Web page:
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Who Were Uday and Qusay?

Aired July 22, 2003 - 20:17   ET

THIS IS A RUSH TRANSCRIPT. THIS COPY MAY NOT BE IN ITS FINAL FORM AND MAY BE UPDATED.

PAULA ZAHN, CNN ANCHOR: They died today during a fierce six-hour gun battle, but just who were they, Saddam's sons, Uday and Qusay?
Christiane Amanpour joins us now -- Christiane.

CHRISTIANE AMANPOUR, CNN CHIEF INTERNATIONAL CORRESPONDENT: Paula, well, in short, they were the enforcers. They were the untouchables. They were Saddam's sons. And they had the run of Iraq, essentially. They had formal jobs.

Uday himself had a number of formal jobs. He was a newspaper editor. Had a television station. He was head of the Olympic Committee, sports teams, a member of Parliament, and ruthless enforcer of various certain security organizations. But Qusay had more of the responsible role in the later years, for being head of the Republican Guard unit and also his father's Special Republican Guard, the special bodyguard.

They have -- any number of stories, any number of eyewitness accounts, any number of defectors, human rights organizations, will tell horror stories about those two. I mean, so awful were their methods of torture and repression, that it really entered the realm of almost the ridiculous sort of dictators and their kind of excesses, I mean, things like putting bodies in shredders, putting people in acid baths, making them do all sorts of terrible things.

Uday, who was known for basically his sexual proclivities, he was known for having his thugs go take women off the streets, so that he could rape them. Really, the most terrible things, these people did. And they were very much hated. And, certainly, when we were in Iraq after the war and after the fall of Baghdad, people told us that they were just really glad that these people had been deposed.

They were so hated, but also feared. And, certainly, people were very, very afraid, up until today, that Uday and Qusay may come back. But the fact that they have gone does not remove the shadow of the big ogre, if you like, that still hangs over Iraq. And that is the shadow of Saddam Hussein. Where is he? Why hasn't he been caught? Is he on the run? Is he conducting some kind of guerrilla campaign? These people are very afraid.

And any number of people will tell you that, until Saddam Hussein's body is shown to them, they won't believe it. They're afraid he's coming back. So all of this is a good day, in terms of getting rid of No. 2 and 3 on the list on the most-hated list. But there is still that open question. Where is Saddam and what kind of mischief is he going to be able to continue to create there? ZAHN: And, Christiane, there's been an awful lot of discussion today about why these two brothers were in the northwestern part of the country, not a part of the country that is highly supportive of Saddam Hussein. Some people thought perhaps they were on their way to Syria. No one can confirm that. Were you surprised they were killed where they were killed?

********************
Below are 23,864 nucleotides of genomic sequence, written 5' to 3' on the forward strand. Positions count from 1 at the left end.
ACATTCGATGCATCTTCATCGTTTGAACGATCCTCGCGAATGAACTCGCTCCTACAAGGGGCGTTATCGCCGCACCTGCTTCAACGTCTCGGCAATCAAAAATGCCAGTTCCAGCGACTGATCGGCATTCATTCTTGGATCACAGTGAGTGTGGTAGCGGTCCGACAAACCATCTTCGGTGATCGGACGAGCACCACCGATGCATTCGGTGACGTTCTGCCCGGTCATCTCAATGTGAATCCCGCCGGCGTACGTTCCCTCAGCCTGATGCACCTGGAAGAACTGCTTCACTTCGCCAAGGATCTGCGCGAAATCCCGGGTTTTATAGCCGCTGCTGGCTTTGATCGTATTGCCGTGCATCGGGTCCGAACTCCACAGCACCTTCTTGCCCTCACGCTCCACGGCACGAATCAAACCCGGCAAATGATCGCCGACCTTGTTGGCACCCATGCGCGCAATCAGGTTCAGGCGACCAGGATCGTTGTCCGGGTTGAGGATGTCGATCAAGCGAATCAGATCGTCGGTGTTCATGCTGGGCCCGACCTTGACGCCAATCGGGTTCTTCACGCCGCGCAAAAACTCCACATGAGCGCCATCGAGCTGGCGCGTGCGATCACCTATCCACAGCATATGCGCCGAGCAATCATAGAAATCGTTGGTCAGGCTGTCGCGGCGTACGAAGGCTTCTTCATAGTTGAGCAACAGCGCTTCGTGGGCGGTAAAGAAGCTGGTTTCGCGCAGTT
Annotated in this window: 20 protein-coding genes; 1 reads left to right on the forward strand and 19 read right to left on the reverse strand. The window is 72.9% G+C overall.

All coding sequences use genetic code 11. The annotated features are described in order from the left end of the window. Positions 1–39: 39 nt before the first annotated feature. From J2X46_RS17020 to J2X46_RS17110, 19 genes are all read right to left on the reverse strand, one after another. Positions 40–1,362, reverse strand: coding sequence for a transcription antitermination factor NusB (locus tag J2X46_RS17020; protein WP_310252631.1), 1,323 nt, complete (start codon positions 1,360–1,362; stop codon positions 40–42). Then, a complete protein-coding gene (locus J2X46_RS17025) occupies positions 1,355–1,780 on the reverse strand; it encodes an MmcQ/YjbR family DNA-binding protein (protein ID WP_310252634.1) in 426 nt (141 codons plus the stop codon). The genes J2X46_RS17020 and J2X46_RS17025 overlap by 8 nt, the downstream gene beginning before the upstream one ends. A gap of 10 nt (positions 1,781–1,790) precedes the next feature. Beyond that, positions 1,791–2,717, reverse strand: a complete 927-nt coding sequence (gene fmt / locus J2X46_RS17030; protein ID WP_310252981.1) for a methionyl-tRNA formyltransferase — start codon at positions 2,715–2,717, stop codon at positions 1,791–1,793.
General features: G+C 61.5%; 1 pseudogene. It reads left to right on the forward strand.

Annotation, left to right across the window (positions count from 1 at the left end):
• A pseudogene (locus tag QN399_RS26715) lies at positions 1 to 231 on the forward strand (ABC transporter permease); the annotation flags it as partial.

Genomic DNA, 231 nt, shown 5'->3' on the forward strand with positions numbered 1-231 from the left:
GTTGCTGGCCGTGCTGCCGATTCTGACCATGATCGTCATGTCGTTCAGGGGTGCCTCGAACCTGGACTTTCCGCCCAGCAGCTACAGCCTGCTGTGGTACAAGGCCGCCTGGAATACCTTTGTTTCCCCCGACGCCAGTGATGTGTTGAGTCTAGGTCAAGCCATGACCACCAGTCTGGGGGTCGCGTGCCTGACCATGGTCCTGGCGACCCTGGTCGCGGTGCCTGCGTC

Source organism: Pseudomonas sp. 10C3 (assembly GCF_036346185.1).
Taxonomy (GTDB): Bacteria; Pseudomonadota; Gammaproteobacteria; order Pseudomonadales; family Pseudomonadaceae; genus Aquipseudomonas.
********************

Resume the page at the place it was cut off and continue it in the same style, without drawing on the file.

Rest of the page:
AMANPOUR: The location, I wasn't terribly surprised -- or not surprised by. But the fact that they were together I thought was rather interesting. And then the question about, where is Saddam? Clearly, Saddam cares more about himself -- and he is being protected, presumably, somewhere else -- than about his two sons.

They didn't seem to have that much protection around them, from the reports that we're getting. And I think, as I said earlier, it does certainly imply that these two brothers were on the run, were fugitives, were in a safe house, were around in an area where people felt comfortable, essentially, ratting on them or spilling the beans through indiscreet talk, whatever it was. They gave them up -- and that they weren't really these guerrilla leaders defended by lots of supporters.

So the question still is, who is going to be continuing this guerrilla campaign and will it have an appreciable decline, their deaths, in the attacks against the United States there, Paula?

ZAHN: Christiane Amanpour, we appreciate the update.

We're going to move on now. Qusay and Uday Hussein were the ace of clubs and the ace of hearts in the U.S. military's card deck of the most-wanted Iraqis. The ace of diamonds, former Presidential Secretary Abid Hamid Mahmud al-Tikriti, was captured last month. Saddam Hussein is the only ace still missing. But U.S. officials are confident of eventually finding him.

(BEGIN VIDEO CLIP)

PAUL BREMER, U.S. ADMINISTRATOR IN IRAQ: It's only a matter of time before we find Saddam Hussein. And I hope that day is a day earlier now.

(END VIDEO CLIP)

ZAHN: The question is, where is Saddam Hussein and will today's events lead officials to him sooner?